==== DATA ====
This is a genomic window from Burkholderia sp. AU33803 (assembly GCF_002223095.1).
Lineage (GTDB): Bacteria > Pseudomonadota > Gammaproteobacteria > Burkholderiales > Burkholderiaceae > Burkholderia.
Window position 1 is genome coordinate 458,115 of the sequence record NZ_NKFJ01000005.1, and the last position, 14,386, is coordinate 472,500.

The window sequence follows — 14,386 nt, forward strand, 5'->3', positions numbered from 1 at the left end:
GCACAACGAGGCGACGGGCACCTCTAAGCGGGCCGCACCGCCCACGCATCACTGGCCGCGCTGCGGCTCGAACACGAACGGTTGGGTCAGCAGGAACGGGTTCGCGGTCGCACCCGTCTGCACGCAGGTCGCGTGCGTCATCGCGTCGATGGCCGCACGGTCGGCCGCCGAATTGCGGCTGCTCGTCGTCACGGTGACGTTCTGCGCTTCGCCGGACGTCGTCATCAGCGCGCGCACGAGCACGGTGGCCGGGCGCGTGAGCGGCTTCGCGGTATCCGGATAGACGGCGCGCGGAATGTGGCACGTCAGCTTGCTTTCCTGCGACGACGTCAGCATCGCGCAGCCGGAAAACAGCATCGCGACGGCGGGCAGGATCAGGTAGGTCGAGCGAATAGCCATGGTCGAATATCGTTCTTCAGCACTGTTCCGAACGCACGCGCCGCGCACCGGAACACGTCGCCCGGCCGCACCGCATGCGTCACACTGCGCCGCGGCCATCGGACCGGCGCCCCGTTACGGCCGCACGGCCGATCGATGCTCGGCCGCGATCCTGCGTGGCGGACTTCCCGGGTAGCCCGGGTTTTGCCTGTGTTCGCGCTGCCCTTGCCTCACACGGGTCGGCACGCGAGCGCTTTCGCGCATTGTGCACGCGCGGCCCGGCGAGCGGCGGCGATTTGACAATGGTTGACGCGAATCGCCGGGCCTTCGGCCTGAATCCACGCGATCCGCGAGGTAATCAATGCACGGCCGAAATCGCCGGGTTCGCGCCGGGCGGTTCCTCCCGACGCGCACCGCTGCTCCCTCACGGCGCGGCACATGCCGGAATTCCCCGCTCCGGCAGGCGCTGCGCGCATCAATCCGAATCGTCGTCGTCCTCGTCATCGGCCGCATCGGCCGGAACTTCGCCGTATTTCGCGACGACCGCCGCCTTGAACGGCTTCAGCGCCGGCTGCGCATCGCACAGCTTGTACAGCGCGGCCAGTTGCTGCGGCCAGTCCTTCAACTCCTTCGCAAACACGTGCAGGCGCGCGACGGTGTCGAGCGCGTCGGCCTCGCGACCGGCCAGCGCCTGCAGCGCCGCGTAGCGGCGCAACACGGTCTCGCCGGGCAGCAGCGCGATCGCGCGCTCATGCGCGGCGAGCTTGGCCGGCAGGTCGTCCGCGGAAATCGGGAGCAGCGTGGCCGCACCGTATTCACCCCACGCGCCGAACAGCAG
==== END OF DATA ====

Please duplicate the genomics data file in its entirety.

This is a genomic window from Burkholderia sp. AU33803 (assembly GCF_002223095.1).
Lineage (GTDB): Bacteria > Pseudomonadota > Gammaproteobacteria > Burkholderiales > Burkholderiaceae > Burkholderia.
Window position 1 is genome coordinate 458,115 of the sequence record NZ_NKFJ01000005.1, and the last position, 14,386, is coordinate 472,500.

The window sequence follows — 14,386 nt, forward strand, 5'->3', positions numbered from 1 at the left end:
GCACAACGAGGCGACGGGCACCTCTAAGCGGGCCGCACCGCCCACGCATCACTGGCCGCGCTGCGGCTCGAACACGAACGGTTGGGTCAGCAGGAACGGGTTCGCGGTCGCACCCGTCTGCACGCAGGTCGCGTGCGTCATCGCGTCGATGGCCGCACGGTCGGCCGCCGAATTGCGGCTGCTCGTCGTCACGGTGACGTTCTGCGCTTCGCCGGACGTCGTCATCAGCGCGCGCACGAGCACGGTGGCCGGGCGCGTGAGCGGCTTCGCGGTATCCGGATAGACGGCGCGCGGAATGTGGCACGTCAGCTTGCTTTCCTGCGACGACGTCAGCATCGCGCAGCCGGAAAACAGCATCGCGACGGCGGGCAGGATCAGGTAGGTCGAGCGAATAGCCATGGTCGAATATCGTTCTTCAGCACTGTTCCGAACGCACGCGCCGCGCACCGGAACACGTCGCCCGGCCGCACCGCATGCGTCACACTGCGCCGCGGCCATCGGACCGGCGCCCCGTTACGGCCGCACGGCCGATCGATGCTCGGCCGCGATCCTGCGTGGCGGACTTCCCGGGTAGCCCGGGTTTTGCCTGTGTTCGCGCTGCCCTTGCCTCACACGGGTCGGCACGCGAGCGCTTTCGCGCATTGTGCACGCGCGGCCCGGCGAGCGGCGGCGATTTGACAATGGTTGACGCGAATCGCCGGGCCTTCGGCCTGAATCCACGCGATCCGCGAGGTAATCAATGCACGGCCGAAATCGCCGGGTTCGCGCCGGGCGGTTCCTCCCGACGCGCACCGCTGCTCCCTCACGGCGCGGCACATGCCGGAATTCCCCGCTCCGGCAGGCGCTGCGCGCATCAATCCGAATCGTCGTCGTCCTCGTCATCGGCCGCATCGGCCGGAACTTCGCCGTATTTCGCGACGACCGCCGCCTTGAACGGCTTCAGCGCCGGCTGCGCATCGCACAGCTTGTACAGCGCGGCCAGTTGCTGCGGCCAGTCCTTCAACTCCTTCGCAAACACGTGCAGGCGCGCGACGGTGTCGAGCGCGTCGGCCTCGCGACCGGCCAGCGCCTGCAGCGCCGCGTAGCGGCGCAACACGGTCTCGCCGGGCAGCAGCGCGATCGCGCGCTCATGCGCGGCGAGCTTGGCCGGCAGGTCGTCCGCGGAAATCGGGAGCAGCGTGGCCGCACCGTATTCACCCCACGCGCCGAACAGCAG